The buyer’s experience: The chat the salesperson was natural and helpful, mostly because they’d chatted in social media beforehand. The seminar sounds interesting and the put it in their diary. But, their need is more immediate so they ask if they could meet for a coffee.
Step five: Adoption
From marketing: The marketing team has worked with the sales team to create a compelling set of sales tools, from presentations, case studies, facts and figures, etc. They’ve also designed a first step product, which is a two-day project audit. They’ve also reviewed all old proposals and presentations to create a copy library of material that’s often used. A professional copywriter has polished this, diagrams and images have been smartened up and it’s all been given some real style and personality.
From sales: There’s no pressure to do a big presentation at a first meeting. They take a pen, a notepad, and a tablet device. The meeting is mainly about getting the buyer to talk about their needs. Depending on where the conversation goes, the salesperson can navigate to the materials they need on their tablet device. If appropriate, the salesperson suggests the two-day audit. From the audit, they put together a full proposal, in which they use the compelling copy and examples that have been made available in the copy library.
The buyer’s experience: The meeting felt right. There was no hard sell and the examples they went through were totally relevant. The two-day audit price was well within their sign-off authority, so they went for it without needing to ask anyone else. From there, the proposal that was presented was spot on and the relationship felt good.
Step six: Loyalty
From marketing: The marketing team have made a stock of business books in the right tone and topic available. The client set-up process has also been thoroughly reviewed so that the invoicing emails, the control panel log-in, etc. is smooth and consistent. They’ve also set-up a triggered set of welcome emails that go out over the first three weeks. These contain helpful hints and tips and some exclusive content. Client hospitality is put on throughout the year.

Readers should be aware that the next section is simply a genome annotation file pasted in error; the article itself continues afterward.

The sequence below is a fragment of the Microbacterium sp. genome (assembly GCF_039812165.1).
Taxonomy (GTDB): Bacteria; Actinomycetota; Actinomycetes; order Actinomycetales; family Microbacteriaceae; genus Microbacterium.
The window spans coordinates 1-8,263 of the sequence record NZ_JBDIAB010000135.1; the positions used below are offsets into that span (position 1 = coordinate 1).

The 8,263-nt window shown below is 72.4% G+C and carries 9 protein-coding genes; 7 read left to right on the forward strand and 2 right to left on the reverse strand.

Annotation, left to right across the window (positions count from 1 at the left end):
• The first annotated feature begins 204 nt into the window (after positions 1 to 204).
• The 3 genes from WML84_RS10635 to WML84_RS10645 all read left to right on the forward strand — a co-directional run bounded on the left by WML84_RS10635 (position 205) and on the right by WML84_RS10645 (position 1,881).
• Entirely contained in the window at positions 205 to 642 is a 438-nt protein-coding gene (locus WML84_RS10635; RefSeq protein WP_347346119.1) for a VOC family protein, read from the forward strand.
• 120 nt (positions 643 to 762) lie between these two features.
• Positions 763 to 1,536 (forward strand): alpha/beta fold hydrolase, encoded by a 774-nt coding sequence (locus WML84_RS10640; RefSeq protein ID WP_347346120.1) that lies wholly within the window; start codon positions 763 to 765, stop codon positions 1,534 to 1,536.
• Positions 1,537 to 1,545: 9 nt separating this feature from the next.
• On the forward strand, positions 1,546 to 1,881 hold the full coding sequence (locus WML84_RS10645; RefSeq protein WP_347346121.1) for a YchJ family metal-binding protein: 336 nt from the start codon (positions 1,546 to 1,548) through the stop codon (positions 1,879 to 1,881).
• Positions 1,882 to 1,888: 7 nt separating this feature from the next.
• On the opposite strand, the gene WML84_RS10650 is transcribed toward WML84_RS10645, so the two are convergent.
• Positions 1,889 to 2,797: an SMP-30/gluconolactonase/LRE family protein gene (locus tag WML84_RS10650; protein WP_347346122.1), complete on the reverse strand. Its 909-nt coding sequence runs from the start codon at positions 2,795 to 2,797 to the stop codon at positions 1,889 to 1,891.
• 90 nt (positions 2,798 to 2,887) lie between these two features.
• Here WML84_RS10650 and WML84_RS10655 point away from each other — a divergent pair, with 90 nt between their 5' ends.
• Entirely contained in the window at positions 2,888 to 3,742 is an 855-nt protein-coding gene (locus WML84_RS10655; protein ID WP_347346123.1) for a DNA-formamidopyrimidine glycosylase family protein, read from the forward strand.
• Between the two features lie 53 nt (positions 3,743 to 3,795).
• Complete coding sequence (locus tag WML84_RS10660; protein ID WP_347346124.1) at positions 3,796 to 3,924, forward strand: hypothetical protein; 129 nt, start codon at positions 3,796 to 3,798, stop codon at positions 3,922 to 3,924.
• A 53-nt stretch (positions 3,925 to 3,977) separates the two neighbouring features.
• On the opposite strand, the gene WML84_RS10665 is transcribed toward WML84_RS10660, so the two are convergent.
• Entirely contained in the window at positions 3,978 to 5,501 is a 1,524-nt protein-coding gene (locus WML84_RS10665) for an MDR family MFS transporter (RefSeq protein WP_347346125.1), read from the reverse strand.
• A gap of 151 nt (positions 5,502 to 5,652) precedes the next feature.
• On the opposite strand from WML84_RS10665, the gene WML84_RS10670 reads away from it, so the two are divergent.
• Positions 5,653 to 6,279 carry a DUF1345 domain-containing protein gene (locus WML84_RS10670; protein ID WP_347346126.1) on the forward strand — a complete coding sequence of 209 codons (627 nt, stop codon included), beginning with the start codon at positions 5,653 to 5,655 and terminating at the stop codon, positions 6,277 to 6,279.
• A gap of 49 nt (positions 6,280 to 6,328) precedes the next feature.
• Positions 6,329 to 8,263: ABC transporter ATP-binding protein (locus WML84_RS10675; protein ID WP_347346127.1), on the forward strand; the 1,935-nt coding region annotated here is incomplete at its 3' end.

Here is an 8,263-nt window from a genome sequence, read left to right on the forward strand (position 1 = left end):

From sales: Salespeople put a book they think the client will ike in the post with a personalised thank you and Welcome Pack. They also keep in touch on Twitter and connect on LinkedIn. They tag people in the CRM according to their interests, e.g. Golf, to make sure they’re invited to the right hospitality events.
The buyer’s experience: The book and Welcome Pack are a really nice touch. In fact, they tweet a public thank you to the company. The set-up all goes smoothly and the emails they receive over the first few weeks are genuinely helpful. Over the year, they attend a golf day and get to know the whole team a bit better and they’ve even referred a few other people their way.
In a recent discussion over on the Valuable Content site, I was told that this was sales nirvana. It’s not. For socially-connected businesses, it’s the new reality.
What’s more, it works.
In the last four years, through taking this approach, I have generated over £700,000 of business for virtual marketing teams I put together for clients. And, I’m one person. Just think what your business could achieve with all of your people working hard to deliver a marketing-supported sales journey for your buyers.
© Bryony Thomas
This approach is based on the framework from Bryony’s book ‘Watertight Marketing: Delivering long-term sales results’, which comes out in January 2013. A free sample chapter and overview if available from her website.